Is it possible to enter with a differente ID?

No, you need to carry a valid ID (passport) with the name you used during your booking to enter the park.    


What's an extra porter? Do I need one?

We always ask you if you want the help of a personal porter to carry your extra luggage (sleeping bag, sleeping mattress, clothes, etc). This is a good idea if you are not used to hiking. It helps you enjoy the trail more!  You can then walk with just your daypack carrying whatever you need for the day like water, sunblock, rain jacket, camera, snacks, etc. Keep it light!


What's the group size?

All our groups are maximum 08 with 14 porters. Normally our group tours are between 8 (with 14 porters)  in average.  


What about toilets?

Toilets have improved a lot in the last couple of years and all of the larger campsites have toilet blocks with flush toilets and running water. On the whole they are kept pretty clean. If you do need to go to the toilet between campsites then defecate well away from the trail and water supplies; dig a hole, or cover your feces with a rock, and take the paper with you in a bag to deposit in one of the several bins along the way. There are hot shower facilities in Wiñay Wayna on day 3, although they are usually unclean.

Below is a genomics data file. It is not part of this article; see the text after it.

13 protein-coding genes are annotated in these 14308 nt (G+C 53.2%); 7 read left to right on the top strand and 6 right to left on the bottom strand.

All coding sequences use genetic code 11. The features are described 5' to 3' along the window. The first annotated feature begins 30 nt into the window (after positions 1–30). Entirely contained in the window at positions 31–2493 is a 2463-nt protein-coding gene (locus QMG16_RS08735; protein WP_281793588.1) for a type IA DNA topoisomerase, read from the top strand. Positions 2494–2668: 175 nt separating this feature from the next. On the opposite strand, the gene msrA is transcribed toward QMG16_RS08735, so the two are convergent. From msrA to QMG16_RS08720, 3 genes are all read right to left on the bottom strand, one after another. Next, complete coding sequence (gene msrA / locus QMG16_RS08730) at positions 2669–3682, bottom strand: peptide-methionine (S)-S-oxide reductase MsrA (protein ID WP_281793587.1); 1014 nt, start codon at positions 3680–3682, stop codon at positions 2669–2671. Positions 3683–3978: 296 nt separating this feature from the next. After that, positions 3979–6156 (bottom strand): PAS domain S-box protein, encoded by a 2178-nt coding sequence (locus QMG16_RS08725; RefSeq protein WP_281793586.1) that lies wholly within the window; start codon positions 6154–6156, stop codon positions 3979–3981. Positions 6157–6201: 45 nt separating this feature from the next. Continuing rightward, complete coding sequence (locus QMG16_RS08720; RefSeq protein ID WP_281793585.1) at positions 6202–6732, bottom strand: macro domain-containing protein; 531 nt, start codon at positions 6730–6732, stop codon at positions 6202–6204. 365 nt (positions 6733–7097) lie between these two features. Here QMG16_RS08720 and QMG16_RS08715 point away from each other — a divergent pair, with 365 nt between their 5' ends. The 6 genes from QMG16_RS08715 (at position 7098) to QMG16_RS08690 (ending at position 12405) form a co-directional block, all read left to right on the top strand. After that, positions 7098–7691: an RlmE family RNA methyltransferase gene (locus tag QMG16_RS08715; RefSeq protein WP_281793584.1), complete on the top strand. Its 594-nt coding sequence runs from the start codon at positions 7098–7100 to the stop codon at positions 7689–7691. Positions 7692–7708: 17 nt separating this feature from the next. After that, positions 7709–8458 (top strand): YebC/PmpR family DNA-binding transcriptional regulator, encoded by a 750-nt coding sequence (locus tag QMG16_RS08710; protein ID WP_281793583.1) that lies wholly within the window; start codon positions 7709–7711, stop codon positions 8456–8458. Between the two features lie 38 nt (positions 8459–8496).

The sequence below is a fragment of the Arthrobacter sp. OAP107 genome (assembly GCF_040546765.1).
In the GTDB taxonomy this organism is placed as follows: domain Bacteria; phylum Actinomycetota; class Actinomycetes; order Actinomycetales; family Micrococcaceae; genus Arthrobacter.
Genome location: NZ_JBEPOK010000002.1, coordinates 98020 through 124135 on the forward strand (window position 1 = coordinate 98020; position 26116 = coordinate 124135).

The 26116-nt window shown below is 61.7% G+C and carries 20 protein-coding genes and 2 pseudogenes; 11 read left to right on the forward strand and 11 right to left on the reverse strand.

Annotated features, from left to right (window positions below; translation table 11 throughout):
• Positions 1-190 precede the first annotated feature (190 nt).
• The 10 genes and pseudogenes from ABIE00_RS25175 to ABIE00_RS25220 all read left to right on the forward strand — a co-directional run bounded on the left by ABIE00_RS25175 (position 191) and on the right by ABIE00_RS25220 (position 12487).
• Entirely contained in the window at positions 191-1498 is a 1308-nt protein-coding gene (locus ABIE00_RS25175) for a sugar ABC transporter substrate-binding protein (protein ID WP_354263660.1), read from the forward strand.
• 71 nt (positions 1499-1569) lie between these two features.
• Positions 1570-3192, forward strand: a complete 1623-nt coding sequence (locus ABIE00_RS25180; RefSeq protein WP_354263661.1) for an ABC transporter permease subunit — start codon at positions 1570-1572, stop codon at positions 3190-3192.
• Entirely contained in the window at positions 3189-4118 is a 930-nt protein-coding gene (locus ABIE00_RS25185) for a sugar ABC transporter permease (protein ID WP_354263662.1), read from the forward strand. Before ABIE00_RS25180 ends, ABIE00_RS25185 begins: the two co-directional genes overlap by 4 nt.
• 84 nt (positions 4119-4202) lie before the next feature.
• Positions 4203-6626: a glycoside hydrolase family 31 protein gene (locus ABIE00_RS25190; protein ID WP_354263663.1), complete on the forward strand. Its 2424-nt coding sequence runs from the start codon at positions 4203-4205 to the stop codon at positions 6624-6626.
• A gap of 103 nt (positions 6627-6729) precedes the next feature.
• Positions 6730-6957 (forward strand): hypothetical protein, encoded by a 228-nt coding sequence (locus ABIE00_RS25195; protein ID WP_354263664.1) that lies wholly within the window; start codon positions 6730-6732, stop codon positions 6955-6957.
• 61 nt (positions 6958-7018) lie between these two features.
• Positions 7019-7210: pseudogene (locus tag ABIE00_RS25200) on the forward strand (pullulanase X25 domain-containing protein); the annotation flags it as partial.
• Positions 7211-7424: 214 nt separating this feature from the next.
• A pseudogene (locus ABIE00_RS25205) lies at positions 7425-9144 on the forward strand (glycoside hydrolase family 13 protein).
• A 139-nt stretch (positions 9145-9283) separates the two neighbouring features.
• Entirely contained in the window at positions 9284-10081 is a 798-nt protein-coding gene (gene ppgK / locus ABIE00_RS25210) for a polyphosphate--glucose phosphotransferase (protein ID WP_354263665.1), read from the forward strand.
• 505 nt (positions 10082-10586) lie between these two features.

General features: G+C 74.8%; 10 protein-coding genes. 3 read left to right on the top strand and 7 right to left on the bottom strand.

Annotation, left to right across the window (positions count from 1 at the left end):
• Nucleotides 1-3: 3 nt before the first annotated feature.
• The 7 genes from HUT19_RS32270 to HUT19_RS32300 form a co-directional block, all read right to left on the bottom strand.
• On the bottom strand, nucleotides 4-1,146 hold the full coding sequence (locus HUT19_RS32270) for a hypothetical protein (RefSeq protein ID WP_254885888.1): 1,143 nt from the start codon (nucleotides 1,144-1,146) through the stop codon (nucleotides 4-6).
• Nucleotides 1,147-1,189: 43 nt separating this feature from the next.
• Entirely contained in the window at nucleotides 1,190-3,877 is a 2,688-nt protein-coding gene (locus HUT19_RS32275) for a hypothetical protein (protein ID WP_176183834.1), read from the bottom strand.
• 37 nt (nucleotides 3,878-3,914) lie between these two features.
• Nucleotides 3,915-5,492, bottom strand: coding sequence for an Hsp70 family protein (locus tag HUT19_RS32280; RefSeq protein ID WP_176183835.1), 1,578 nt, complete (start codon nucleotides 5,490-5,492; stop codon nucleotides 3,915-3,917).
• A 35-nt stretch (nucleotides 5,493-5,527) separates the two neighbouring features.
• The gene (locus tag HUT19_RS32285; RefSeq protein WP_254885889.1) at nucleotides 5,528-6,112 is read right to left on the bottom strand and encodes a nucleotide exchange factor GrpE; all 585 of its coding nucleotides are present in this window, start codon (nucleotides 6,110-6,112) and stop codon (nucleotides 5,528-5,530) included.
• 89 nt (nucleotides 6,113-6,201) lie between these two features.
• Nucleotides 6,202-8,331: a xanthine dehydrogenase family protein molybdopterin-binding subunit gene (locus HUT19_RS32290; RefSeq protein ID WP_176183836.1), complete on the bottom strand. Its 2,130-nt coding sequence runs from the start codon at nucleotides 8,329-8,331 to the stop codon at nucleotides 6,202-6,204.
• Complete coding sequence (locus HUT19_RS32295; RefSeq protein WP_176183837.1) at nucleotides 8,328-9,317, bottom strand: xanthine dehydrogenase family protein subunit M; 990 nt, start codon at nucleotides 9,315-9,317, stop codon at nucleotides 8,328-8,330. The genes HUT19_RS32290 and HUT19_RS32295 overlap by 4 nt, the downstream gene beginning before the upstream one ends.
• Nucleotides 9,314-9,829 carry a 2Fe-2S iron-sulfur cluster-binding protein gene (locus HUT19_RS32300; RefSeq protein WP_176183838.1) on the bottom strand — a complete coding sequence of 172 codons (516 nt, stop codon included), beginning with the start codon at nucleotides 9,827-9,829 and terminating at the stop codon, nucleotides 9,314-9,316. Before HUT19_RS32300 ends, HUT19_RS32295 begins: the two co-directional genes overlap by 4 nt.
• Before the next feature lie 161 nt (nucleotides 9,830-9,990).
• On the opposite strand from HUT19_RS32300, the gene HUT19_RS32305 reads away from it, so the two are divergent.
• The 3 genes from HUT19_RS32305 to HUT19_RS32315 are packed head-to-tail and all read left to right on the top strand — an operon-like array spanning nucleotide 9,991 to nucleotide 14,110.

Important: As a sustainable tourism operator and to show how much we care for our porters we do NOT take portable toilets. 


What should I do as my trek date approaches?

Please come by the agency at least 48 hours prior to your tour to meet, finalise details, pay your balance and organise your pre-trek talk (if applicable - Inca Trail / alternative treks).